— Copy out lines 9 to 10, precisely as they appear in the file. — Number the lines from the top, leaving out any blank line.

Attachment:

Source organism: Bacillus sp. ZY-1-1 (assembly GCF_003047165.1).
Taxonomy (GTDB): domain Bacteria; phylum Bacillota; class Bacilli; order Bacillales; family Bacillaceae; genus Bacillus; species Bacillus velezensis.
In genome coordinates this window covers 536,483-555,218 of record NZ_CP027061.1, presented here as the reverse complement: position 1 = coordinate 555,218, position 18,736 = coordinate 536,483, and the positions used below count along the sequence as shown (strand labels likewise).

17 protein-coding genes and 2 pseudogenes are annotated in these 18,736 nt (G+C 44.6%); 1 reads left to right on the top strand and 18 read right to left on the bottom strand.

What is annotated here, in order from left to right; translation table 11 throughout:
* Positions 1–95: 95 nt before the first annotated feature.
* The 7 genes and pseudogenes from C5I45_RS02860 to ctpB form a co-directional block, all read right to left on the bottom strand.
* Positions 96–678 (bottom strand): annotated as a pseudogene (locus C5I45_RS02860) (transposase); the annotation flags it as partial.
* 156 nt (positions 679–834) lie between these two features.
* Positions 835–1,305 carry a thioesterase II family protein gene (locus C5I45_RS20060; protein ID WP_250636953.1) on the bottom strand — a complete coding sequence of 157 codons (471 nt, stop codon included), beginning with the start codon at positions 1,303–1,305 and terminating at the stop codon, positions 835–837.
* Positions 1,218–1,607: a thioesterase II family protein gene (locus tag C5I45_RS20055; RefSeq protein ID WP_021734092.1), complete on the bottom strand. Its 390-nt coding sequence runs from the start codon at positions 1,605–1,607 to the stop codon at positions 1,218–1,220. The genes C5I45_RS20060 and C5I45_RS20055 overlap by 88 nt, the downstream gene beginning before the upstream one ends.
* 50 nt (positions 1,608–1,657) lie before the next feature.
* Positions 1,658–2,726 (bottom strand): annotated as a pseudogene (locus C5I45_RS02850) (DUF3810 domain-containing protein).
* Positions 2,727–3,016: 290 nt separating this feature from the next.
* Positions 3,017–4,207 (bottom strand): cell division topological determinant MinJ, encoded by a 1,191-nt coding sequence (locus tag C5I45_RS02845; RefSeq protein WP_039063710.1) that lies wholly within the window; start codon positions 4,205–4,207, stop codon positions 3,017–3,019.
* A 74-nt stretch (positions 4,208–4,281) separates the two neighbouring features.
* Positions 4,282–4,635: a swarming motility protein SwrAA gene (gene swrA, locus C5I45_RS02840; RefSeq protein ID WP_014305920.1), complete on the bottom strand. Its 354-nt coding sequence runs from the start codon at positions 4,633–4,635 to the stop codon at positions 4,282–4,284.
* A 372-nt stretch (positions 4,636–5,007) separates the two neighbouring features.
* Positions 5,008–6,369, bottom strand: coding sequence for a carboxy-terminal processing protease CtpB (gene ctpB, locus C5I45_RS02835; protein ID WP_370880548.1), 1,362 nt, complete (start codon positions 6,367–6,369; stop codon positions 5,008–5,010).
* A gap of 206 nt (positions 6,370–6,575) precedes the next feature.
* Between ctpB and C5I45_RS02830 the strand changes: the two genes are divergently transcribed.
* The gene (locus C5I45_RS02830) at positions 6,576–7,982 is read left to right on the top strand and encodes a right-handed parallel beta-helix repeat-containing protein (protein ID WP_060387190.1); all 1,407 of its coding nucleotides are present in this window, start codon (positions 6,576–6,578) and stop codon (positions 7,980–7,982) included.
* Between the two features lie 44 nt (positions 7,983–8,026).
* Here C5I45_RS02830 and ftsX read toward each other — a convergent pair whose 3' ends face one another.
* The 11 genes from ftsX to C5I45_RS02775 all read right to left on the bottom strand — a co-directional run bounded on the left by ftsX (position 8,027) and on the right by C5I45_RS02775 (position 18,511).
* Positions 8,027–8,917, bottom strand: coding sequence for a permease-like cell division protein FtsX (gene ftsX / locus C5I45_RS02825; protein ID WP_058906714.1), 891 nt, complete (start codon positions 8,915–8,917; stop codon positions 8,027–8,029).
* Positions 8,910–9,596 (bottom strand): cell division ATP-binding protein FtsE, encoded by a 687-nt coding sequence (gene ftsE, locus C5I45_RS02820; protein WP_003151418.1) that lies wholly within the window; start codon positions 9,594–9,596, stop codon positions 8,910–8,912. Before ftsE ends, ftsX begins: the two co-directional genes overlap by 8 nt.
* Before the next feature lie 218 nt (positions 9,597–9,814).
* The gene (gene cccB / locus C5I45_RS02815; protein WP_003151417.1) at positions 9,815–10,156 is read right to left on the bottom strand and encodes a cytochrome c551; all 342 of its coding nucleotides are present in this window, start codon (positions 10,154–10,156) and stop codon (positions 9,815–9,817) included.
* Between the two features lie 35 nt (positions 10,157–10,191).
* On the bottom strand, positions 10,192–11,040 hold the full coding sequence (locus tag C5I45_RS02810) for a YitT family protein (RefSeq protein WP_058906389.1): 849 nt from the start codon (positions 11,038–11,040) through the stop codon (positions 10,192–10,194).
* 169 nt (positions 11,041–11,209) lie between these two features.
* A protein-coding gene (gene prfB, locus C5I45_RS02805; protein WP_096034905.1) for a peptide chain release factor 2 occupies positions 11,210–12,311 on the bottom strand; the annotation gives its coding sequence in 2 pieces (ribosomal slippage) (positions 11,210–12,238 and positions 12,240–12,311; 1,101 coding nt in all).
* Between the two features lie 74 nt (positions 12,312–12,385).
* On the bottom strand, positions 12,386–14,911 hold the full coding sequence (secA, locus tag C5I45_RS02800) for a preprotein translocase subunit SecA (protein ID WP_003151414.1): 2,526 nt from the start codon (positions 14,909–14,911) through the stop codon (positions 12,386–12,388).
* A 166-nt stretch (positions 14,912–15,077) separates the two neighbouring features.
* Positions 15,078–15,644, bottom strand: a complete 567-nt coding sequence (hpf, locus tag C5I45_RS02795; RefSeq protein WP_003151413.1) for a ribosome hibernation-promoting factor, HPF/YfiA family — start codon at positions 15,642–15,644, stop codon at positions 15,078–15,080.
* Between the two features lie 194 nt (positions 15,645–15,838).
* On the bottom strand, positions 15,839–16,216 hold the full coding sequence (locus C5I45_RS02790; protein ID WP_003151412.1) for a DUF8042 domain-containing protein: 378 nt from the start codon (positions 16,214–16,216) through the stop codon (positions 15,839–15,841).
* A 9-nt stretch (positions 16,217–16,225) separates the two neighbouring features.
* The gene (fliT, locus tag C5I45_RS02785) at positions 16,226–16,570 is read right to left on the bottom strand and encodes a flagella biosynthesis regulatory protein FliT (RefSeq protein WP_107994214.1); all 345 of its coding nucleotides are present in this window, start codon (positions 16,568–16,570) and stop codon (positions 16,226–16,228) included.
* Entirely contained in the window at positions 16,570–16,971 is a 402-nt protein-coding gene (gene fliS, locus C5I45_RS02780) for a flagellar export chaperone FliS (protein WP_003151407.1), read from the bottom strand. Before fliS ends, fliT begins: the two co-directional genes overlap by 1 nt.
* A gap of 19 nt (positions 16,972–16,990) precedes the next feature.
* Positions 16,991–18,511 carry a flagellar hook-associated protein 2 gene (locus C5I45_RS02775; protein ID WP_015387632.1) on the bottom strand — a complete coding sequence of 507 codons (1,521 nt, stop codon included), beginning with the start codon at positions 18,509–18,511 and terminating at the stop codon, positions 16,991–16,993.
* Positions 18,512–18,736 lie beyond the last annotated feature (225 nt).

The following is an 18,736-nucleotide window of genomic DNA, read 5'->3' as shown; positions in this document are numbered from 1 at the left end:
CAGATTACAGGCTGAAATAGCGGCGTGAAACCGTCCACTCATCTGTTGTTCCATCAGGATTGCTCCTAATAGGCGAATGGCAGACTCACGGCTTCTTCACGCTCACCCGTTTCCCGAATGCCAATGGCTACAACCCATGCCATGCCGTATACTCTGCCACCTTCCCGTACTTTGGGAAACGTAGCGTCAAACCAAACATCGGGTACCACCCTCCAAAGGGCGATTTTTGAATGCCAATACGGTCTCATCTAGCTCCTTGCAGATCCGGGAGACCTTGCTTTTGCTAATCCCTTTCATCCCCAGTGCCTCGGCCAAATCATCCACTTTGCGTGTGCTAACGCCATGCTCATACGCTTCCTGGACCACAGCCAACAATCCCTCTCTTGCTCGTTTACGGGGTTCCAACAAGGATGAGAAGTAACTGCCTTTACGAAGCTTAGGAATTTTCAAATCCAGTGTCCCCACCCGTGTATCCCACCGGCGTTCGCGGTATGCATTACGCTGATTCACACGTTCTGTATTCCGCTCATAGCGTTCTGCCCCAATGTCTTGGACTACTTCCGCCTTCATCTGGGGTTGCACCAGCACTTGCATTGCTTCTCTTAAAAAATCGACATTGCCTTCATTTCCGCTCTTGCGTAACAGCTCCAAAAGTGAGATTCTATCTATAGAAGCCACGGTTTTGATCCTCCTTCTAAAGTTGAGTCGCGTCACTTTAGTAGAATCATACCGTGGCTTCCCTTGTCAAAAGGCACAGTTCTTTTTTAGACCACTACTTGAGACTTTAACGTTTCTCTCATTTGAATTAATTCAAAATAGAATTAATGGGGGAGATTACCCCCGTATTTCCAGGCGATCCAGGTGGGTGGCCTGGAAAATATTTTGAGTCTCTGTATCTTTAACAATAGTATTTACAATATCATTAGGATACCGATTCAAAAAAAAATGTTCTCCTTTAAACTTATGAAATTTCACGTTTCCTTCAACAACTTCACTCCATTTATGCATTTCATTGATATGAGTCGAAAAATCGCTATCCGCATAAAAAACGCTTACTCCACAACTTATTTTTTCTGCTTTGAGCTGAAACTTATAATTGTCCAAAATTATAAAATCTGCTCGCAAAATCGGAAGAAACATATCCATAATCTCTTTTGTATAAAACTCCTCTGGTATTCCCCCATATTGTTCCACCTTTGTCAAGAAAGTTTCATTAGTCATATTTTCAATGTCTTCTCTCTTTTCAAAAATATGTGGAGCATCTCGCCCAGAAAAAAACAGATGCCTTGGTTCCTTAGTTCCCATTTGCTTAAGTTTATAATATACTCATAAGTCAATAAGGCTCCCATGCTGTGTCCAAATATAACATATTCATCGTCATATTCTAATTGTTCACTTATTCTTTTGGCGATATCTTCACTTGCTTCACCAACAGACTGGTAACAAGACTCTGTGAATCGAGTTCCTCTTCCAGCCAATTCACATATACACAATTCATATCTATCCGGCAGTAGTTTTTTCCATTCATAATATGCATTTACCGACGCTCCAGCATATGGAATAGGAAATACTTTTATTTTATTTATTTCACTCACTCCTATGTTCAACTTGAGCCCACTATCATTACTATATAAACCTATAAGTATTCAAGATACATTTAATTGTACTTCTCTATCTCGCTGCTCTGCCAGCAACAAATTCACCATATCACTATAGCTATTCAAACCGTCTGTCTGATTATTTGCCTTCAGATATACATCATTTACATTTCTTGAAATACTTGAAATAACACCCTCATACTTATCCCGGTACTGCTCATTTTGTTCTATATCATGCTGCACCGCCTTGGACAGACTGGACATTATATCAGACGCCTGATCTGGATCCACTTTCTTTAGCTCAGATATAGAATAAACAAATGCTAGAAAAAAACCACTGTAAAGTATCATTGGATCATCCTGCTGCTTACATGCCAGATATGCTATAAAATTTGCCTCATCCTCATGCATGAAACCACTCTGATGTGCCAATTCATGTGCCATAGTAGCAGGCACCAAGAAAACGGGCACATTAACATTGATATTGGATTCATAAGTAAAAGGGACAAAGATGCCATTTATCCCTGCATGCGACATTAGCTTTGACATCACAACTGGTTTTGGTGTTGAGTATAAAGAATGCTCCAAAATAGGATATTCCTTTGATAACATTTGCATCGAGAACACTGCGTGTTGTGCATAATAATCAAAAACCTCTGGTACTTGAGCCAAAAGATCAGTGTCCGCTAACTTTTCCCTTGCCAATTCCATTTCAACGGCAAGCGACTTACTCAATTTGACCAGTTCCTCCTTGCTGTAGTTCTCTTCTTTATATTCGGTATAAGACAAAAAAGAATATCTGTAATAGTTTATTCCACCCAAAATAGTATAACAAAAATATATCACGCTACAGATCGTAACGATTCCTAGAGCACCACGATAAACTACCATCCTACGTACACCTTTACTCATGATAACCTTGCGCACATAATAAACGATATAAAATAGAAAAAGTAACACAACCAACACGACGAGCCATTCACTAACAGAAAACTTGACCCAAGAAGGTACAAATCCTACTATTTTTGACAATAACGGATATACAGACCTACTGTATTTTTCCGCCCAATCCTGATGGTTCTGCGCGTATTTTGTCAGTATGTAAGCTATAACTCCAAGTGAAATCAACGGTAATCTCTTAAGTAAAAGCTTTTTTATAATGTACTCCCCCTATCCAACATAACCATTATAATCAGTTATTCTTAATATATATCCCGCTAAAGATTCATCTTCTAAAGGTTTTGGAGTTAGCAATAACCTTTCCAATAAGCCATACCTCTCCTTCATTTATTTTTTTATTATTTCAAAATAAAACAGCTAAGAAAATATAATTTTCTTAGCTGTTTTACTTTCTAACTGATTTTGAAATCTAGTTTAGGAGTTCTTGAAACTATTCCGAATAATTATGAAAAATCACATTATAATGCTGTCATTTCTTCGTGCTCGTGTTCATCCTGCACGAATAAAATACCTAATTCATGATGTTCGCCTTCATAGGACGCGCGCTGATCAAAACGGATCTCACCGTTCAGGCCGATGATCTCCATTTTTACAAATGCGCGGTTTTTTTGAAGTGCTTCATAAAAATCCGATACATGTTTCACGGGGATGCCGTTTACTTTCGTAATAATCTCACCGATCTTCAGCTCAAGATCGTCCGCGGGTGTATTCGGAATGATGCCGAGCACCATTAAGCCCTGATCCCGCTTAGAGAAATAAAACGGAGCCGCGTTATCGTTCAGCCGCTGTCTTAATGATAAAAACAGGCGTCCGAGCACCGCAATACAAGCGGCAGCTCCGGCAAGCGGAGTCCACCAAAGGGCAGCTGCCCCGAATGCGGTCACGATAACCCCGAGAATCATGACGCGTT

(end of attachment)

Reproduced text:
* 156 nt (positions 679–834) lie between these two features.
* Positions 835–1,305 carry a thioesterase II family protein gene (locus C5I45_RS20060; protein ID WP_250636953.1) on the bottom strand — a complete coding sequence of 157 codons (471 nt, stop codon included), beginning with the start codon at positions 1,303–1,305 and terminating at the stop codon, positions 835–837.